Monday, July 4, 2011

A Little Fun With Our Feathered Friends

I am still learning about how to NOT control nature study -- the teacher in me thinks up lesson plans, and then I feel like I've "failed" as a homeschool mom if the lessons don't go as planned. It is only after letting a little time pass, and going back to look over my son's work, that I begin to realize the full reach of nature study, when you learn to just let go...

I am an outdoorsy person. Even when I'm inside, I'm thinking about the outside. I used to ponder the happenings at the opening of an anthill for hours as a child, and my husband teases me that I know the names of every weed and tree and slimy critter. Probably so. I dragged my two oldest sons through every thicket, and we looked under every rock in every creek. They were not always willing. And my third is not always as enthusiastic as I am, either. My consolation (and it's a big one) is that Reluctant Son #1 graduated with a double major in Natural Resources and Business, serves on his town's Parks & Recreation Commission, as well as the Inland Wetlands Commission, and is a Production Manager for one of the largest nurseries in our state. Reluctant Son #2 is a reptile enthusiast, "dad" to geckos, boas, an anole or two (I think...), as well as a cat, and works as a clerk at a local pet shop. Both of them have wall to wall aquaria in their apartments. So all my nature study DID fall on fertile ground, after all!

So I persevere with Reluctant Son #3, who sometimes appears disinterested, but then produces the gems that I'm including here today. Maybe not what the logical sequential teacher in me was expecting, but insightful and delightful, nevertheless!

Our Catbird Companion

We have a few feathery residents who are as interested in my gardening as I am. The robins and our catbird family follow around as I weed and till, searching the freshly turned soil for tasty grubs and worms. My eldest says that you can train a catbird to eat out of your hand -- we'll try that this summer.

The Grosbeak Surprise

You might recall the story about the two birdwatchers (me and Malik) having a thorny seat in the roses when we startled a Rose-breasted Grosbeak at the feeder. Well, we DID end up studying that species for a bit afterward, as part of our June Outdoor Hour Challenge -- we hear them singing every day, and Malik did a nice job capturing their coloring in his nature study notebook. (I love this paragraph -- it is so cute the way it looks like he said the male has "white underpants" -- guess we'll be working on penmanship this summer, so people won't think the bird wears "tighty whities!").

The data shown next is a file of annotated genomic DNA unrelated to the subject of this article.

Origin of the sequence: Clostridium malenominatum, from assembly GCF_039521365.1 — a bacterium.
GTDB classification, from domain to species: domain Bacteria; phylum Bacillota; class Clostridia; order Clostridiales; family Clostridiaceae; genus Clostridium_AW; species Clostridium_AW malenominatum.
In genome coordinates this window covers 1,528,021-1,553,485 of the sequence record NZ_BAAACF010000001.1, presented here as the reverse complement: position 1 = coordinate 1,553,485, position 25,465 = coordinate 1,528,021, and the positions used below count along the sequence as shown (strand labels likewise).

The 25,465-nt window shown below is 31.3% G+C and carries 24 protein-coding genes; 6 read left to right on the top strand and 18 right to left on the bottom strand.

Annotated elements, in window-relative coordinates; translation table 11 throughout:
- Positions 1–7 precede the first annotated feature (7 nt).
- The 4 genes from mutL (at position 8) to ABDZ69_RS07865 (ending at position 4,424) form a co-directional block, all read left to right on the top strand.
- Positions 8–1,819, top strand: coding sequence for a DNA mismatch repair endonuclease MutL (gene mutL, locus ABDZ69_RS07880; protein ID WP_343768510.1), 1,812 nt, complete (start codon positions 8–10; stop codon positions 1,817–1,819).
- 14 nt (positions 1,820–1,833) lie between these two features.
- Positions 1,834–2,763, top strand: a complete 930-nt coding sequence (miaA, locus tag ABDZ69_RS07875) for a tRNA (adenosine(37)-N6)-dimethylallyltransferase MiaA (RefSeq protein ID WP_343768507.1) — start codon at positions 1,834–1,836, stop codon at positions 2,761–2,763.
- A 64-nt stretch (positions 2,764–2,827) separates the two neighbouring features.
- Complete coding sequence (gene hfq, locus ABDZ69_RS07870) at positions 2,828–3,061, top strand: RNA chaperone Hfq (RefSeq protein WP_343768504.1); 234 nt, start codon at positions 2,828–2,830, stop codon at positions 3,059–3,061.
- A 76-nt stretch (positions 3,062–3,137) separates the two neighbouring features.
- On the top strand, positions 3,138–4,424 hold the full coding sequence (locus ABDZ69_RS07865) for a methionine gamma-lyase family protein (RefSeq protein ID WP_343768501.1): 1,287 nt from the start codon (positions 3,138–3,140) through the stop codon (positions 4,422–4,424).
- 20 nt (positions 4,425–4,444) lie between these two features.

[NOTE: We used Rose-breasted Grosbeak notebooking pages from  The Notebooking Treasury to capture our learning for this Challenge and all of our bird studies.]

We discovered that our bird bath has sprung a leak over the winter, so it will be re-purposed as a table feeder for cardinals and doves. In the meantime, Malik had some other ideas for creating a bird-attracting station. He even had a list of "to-do's" which included a shopping list for Lowe's, as well as step by step directions for constructing the bird station.

Like I said, the teacher might have one idea of the outcomes of an activity, while the student often has quite a different idea! I wonder how long it will take us to put the whole thing together?

SUNY at Stony Brook has a website with bird songs and calls of common New York State birds. You can hear the Rose-breasted Grosbeak there. Also check out the Cornell Laboratory of Ornithology (we called it the "O Lab" when I was there) for grosbeak songs, calls, maps and field identification tips (useful for the immatures and females, which resemble some other finches).

Are you looking for some summer activities to do this month? Did you have a hard time fitting in "specials" this year? CurrClick is hosting free membership in its Language and Culture Club, an online class where students learn new vocabulary from several world languages, as well as cultures of people around the world who speak each language. If you like the summer course, there are full online webinars available for your child (and you!).

For some music work, check out CurrClick's free banjo unit, which teaches the history of the instrument, the basic structure and how to play it. Units for drums, guitar and piano are also available, for a small fee.

If you're like me, you're reflecting on the school year past and trying to get a jump on planning for next year (or beginning it, already!).  See my article, Literacy 101: Language Arts Instruction, K-3 -- newly revised and revamped to include more book lists and ideas for teaching children from kindergarten through 3rd grade.

I'm trying to organize all my web articles in one convenient location. If you're a follower of my posts on other sites, too, you might be interested in my latest article, "These Are a Few of My Favorite Things," which is a master index of all my work (to date), including RSS feeds for all my blogs. It should update automatically, so bookmark it and check frequently.

Have a peaceful, safe Independence Day! And remember, we live in the Land of the Free, because of the brave -- thank a soldier (and that soldier's parents) today.


  1. Kim,

    I love reading your about your experience with your older sons and then applying your knowledge to your younger son. What a wonderful example to us all!

    I think your son is really personalizing his nature study and it doesn't get any better than that.

    Thank you so much for sharing your link with the OHC.

  2. Thank you, Barb. Malik really loves designing contraptions. We did a small unit on simple machines in the winter time, and he loved it.

  3. It's hard sometimes to get kids (mine, anyway) outside happily. It's wonderful, though, when they do enjoy it! Wonderful to hear what your older boys are doing to enjoy nature now!